“Elizabeth,” she replied, “what do you want?” Can I not even have death, or must you take that, too?
Elizabeth’s brow cinched. She had the audacity to look confused. “Want?”
“Oh, you idiot.” Now was her time before she died and went to . . .
Elizabeth opened her mouth and then closed it. They passed the minutes in silence, and Elizabeth, as if burned, removed her hand from Mary’s.
It hurt too much to laugh, though laughter did bubble in Mary’s throat. “Eleven languages, and you can't talk. How impressed Father would be.”
“Sister, I don’t want to—”
“Fight, half-sister? It seems it’s too late.” But, as weak as she was, the cutting edge in her voice only cut her. She’d imprisoned Elizabeth and did so many things to get back at her, but in the end, Elizabeth—beautiful, clever Elizabeth—had won. Had won even . . .
“I have no choice.” Mary closed her eyes to keep from crying.
“What?” Elizabeth asked, expression carefully neutral when Mary opened her eyes.
“I’ve no children. There’s only you.” She added, “Sadly. So I must . . .”
By the sea, by Circe’s side, Mary said, looking down at the infant Elizabeth, “I must now become a monster to frighten children. Is that it?”
Circe said nothing, though Mary swore she heard a spell tapering in the wind, a melodic hum.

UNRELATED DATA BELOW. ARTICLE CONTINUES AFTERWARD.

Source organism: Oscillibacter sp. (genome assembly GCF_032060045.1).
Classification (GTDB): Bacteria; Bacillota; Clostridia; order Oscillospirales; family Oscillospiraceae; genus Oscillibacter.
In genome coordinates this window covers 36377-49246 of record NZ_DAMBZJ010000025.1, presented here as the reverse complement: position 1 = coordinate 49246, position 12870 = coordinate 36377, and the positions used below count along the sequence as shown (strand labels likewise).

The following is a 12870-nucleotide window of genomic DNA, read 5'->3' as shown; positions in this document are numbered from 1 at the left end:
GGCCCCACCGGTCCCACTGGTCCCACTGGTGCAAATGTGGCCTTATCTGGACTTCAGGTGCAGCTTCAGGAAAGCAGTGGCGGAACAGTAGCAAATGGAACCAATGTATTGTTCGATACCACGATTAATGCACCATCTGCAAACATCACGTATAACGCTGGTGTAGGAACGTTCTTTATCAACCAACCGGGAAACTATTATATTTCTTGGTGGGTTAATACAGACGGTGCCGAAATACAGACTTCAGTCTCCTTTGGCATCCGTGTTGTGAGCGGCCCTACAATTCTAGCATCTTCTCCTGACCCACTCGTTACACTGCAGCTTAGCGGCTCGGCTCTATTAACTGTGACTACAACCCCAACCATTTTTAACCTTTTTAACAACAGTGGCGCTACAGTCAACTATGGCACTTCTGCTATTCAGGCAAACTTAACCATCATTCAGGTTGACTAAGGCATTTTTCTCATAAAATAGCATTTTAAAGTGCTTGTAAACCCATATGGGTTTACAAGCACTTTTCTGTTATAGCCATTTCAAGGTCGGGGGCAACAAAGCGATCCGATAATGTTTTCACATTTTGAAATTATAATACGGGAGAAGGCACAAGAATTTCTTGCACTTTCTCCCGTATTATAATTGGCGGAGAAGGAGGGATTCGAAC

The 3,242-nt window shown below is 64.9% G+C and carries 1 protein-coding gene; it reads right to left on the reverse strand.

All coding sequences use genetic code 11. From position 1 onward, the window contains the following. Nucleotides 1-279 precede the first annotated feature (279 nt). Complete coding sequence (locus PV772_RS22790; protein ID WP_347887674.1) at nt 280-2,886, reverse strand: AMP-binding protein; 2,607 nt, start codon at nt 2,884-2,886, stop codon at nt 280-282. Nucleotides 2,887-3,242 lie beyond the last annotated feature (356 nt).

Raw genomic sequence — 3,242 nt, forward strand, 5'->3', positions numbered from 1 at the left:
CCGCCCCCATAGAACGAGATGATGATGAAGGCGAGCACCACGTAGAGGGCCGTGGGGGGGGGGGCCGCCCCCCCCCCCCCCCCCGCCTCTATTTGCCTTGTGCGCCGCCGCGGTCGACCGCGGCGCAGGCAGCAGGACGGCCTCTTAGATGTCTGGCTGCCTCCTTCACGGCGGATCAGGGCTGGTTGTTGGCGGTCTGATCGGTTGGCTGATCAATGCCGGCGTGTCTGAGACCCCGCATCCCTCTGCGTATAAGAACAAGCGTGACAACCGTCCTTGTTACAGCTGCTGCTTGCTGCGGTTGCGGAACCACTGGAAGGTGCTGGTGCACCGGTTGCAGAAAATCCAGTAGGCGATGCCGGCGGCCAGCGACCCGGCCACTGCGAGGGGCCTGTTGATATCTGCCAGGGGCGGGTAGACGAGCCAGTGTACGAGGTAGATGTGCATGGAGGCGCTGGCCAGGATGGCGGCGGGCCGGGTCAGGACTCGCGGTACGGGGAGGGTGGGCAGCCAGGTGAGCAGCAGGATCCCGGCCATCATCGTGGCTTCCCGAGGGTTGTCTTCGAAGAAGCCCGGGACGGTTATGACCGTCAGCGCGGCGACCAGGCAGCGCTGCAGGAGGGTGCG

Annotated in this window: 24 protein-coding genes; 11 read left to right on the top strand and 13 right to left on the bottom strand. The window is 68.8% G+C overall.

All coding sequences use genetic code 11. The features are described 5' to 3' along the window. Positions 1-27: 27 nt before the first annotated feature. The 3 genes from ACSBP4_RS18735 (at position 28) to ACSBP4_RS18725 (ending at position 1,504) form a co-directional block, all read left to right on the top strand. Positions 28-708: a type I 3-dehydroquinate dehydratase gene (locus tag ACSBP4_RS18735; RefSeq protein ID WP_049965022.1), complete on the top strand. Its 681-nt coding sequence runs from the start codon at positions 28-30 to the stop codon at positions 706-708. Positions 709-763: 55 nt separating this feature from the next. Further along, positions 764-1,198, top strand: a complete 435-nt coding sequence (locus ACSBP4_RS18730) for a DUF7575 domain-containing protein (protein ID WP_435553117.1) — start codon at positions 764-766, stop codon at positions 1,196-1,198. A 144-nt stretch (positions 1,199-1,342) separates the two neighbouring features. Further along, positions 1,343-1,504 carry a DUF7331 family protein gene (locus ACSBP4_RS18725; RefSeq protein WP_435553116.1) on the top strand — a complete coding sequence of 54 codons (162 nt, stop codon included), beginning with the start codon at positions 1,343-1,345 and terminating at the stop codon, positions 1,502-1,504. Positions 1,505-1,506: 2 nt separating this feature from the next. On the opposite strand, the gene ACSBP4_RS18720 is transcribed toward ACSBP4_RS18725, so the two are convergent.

In her bed, Mary said, “I bequeath the kingship to you.” As much as she loathed to admit it with how heretical and treasonous her half-sister was, Mary trusted her. Elizabeth never lacked in ambition or strategy. She even remembered a time, though she’d been much older than Elizabeth when she carried the baby down the castle halls, that they’d been something like friends.
Elizabeth’s mouth hung open, her fingers twitching beside Mary’s.
“Don’t be coy,” Mary whispered. “This is why you came, all along.”
“It’s too late. I already made the decree.” When she bitterly smiled, it hurt. “Congratulations. I’m sure your heirs will be lovely.”
“I . . .”
Mary rasped, “I remember holding you, just like this.”
On the sand, Mary said, “Here, take her.”
Circe rose a brow as Mary offered her Elizabeth, and she accepted, taking the child into her arms. “Are you certain?”
Mary faced the water as it thrummed by her feet, in her heart. “Yes.”
She took a step, another, and the ocean was cold and unwelcoming. Nothing she hadn’t faced before. What was queer was that she had the distinct feeling she was being held—a warmth enveloping her as her limbs grew numb—strange and likely another fiction in her dying mind, something like a kiss on her brow when she finally succumbed.
A native of North Georgia, Emily Deibler is a published poet and author. Her short story “Deer in December” was published in TL;DR Press’ Halloween 2018 Horror collection, NOPE. She has also published her poems “Turkey Hunting,” “Patty,” “Samantha,” and “Daughters of the Sun.” Her debut novel, Dove Keeper, came out in October 2018. She can be found on Twitter at @emilydeibler. She is a regular contributor to Marías at Sampaguitas.